With Redefining the Power, Kiluanji Kia Henda presents works from his long-term photography series Homen Nuovo (New Man) on the fate of colonial monuments in Luanda. Most statues celebrating “discovery,” conquest, enslavement and domination were already damaged or removed in Luanda during the civil war period (1975 to 2002). A city with empty pedestals represents a time of transition, a dangerous but productive uncertainty in terms of collective memory and imagining the future. In his photographic works, Kiluanji Kia Henda stages on these pedestals pivotal figures from Angola’s contemporary cultural life and underground, but also from the African diaspora in Portugal.
Andreas Siekmann’s work After Dürer (2019) is a contemporary interpretation of Albrecht Dürer’s unrealized Monument to the Vanquished Peasants (1525). It was Dürer’s response to the so-called German Peasants’ War, in which the rural population of what is now southern Germany and Austria revolted against feudal rule. Alongside the colonial expansion of Europe, there was also widespread dispossession of the poor population within Europe. The work relates this “inner” dimension of colonialism to contemporary global developments.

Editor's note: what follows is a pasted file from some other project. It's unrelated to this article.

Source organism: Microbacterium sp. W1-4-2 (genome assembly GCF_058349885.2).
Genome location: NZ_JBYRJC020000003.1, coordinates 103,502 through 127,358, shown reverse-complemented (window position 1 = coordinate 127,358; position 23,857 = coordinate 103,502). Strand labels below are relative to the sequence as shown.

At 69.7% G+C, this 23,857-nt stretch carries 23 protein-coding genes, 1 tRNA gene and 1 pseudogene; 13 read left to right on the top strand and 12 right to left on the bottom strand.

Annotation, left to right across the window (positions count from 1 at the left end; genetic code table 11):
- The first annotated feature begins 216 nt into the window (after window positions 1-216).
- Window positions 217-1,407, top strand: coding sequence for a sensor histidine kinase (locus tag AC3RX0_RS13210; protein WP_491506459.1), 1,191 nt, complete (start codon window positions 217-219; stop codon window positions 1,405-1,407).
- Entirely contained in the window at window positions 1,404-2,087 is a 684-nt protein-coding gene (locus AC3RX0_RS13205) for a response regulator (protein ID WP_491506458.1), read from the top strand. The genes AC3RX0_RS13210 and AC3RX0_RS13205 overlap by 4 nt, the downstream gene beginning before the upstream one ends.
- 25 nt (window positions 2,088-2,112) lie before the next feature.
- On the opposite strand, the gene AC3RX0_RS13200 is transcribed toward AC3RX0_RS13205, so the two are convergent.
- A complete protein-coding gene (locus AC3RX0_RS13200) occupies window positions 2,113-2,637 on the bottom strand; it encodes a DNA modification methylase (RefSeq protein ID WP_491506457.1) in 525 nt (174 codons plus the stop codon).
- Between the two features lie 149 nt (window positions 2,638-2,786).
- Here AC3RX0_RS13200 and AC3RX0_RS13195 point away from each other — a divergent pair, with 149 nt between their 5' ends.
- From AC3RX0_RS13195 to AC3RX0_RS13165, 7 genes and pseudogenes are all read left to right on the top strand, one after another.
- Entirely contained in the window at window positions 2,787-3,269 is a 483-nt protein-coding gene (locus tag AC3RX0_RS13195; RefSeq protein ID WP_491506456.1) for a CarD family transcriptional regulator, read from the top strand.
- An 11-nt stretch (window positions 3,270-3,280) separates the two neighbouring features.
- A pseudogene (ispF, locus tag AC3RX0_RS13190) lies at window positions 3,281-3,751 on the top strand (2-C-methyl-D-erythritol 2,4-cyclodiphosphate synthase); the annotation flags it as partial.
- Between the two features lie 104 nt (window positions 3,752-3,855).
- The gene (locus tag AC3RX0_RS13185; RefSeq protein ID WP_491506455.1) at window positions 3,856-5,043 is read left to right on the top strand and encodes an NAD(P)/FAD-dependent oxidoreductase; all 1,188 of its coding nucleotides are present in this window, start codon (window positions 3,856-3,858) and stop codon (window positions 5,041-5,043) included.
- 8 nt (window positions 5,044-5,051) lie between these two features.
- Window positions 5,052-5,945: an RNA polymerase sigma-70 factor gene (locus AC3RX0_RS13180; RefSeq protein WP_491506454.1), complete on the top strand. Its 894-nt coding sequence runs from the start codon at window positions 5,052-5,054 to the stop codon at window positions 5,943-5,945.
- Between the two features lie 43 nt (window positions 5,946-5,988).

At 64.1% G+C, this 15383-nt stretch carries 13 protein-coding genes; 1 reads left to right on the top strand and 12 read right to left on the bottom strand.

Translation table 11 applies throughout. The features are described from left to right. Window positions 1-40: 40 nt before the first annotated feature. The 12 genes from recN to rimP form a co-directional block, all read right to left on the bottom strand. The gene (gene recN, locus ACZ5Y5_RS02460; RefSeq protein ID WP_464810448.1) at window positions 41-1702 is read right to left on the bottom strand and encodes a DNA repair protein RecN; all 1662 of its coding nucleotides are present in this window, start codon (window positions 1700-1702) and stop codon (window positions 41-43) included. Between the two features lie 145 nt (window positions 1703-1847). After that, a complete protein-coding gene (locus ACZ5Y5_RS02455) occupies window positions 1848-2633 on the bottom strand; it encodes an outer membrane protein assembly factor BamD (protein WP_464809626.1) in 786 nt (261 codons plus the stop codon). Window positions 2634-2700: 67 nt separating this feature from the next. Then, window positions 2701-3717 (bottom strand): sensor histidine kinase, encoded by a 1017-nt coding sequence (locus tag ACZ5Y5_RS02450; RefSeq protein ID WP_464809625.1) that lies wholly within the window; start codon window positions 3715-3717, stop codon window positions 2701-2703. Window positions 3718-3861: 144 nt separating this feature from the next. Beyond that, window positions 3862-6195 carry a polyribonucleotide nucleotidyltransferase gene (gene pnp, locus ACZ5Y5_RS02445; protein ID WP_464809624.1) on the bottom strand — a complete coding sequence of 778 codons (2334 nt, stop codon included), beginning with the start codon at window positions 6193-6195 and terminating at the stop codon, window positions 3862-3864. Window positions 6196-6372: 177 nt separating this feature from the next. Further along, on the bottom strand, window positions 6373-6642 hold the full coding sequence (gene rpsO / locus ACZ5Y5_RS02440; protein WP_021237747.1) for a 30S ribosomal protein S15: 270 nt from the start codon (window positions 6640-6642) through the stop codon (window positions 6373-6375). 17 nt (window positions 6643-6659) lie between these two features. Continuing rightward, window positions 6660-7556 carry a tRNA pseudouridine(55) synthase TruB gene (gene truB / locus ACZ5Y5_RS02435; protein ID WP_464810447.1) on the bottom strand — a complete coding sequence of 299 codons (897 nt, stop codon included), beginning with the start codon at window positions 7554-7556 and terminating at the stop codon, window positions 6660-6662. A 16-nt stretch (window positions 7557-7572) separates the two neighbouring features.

The installations can be seen in HKW’s Mirror Pond starting in May 2021.
CC: World – Meg Stuart
starting May 2021
More information: hkw.de/ccworld
As part of the CC:World project, the American choreographer and dancer Meg Stuart is showing videos of a dance performance on the roof of HKW. CC: World is a series of digital letters in video, written and audio format in which international artists, authors and scholars reflect on the social, political and economic upheavals of a radically new world in the coronavirus pandemic.
Meg Stuart’s video installation can be seen in the windows on the Spree side of the building and on the roof of HKW as well as online.
Haus der Kulturen der Welt is supported by the Federal Government Commissioner for Culture and the Media and by the Federal Foreign Office.